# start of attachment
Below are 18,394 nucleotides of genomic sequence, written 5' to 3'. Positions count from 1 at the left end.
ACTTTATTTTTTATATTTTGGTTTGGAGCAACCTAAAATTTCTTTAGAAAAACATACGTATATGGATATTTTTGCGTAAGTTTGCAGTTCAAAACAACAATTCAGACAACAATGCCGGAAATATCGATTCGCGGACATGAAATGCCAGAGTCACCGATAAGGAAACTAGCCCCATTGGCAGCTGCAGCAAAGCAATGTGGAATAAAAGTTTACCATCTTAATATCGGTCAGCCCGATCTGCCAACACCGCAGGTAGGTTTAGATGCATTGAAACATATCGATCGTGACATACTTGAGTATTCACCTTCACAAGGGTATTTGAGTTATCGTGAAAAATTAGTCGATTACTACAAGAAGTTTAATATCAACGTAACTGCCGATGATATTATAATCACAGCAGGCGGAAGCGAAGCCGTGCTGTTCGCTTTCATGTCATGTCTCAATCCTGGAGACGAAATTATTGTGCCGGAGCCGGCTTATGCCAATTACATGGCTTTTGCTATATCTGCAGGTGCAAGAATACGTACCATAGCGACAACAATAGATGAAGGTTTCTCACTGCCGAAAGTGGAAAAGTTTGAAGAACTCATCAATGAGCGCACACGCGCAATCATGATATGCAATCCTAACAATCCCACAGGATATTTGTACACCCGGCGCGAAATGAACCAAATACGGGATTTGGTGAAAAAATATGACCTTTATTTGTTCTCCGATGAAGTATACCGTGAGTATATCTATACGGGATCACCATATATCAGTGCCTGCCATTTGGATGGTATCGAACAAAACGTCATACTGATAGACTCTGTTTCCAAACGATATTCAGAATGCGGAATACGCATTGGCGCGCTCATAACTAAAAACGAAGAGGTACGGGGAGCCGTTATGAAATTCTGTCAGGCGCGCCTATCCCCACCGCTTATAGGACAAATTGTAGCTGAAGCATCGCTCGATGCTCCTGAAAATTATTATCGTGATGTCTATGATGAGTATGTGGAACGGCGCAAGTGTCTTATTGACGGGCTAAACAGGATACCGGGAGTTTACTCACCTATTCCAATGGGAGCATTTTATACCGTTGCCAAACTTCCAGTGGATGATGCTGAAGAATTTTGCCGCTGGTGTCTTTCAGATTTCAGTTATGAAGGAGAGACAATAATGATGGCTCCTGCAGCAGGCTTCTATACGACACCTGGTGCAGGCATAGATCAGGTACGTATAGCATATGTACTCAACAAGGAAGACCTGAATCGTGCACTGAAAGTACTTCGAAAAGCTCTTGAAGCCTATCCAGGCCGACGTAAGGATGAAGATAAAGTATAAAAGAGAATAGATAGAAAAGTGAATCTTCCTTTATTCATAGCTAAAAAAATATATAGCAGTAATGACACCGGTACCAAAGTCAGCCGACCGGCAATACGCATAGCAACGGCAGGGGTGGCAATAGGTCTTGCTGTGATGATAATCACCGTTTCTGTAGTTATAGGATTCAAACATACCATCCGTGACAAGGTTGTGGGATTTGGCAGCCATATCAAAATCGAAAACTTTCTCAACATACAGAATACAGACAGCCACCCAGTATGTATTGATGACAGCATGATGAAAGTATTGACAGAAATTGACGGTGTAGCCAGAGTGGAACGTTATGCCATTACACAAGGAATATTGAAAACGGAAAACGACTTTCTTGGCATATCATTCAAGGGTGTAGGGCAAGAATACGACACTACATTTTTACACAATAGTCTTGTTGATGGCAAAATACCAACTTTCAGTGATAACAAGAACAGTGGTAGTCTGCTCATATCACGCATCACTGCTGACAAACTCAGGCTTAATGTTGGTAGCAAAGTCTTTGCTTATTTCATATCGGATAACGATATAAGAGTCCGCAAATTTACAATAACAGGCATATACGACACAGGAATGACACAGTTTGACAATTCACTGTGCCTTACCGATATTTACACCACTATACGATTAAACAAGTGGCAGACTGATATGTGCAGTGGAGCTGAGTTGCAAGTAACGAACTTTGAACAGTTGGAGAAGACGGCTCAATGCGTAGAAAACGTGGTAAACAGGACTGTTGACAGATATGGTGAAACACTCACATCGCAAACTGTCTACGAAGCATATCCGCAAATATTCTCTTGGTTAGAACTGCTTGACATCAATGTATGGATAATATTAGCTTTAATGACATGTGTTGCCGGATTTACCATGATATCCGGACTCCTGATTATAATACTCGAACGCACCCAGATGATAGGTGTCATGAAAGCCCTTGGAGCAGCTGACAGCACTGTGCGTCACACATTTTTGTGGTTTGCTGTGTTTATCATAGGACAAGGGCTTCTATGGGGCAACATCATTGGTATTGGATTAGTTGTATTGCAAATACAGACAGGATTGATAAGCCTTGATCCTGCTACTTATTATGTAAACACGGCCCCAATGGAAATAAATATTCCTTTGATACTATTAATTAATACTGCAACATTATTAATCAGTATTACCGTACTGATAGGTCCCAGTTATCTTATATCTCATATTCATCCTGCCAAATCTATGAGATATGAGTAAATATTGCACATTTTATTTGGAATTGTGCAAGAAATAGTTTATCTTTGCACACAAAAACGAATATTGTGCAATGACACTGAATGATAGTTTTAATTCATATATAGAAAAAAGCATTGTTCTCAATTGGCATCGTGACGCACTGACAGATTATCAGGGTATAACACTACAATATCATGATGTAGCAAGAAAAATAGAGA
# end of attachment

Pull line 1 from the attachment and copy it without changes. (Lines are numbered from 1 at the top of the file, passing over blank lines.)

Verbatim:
Below are 18,394 nucleotides of genomic sequence, written 5' to 3'. Positions count from 1 at the left end.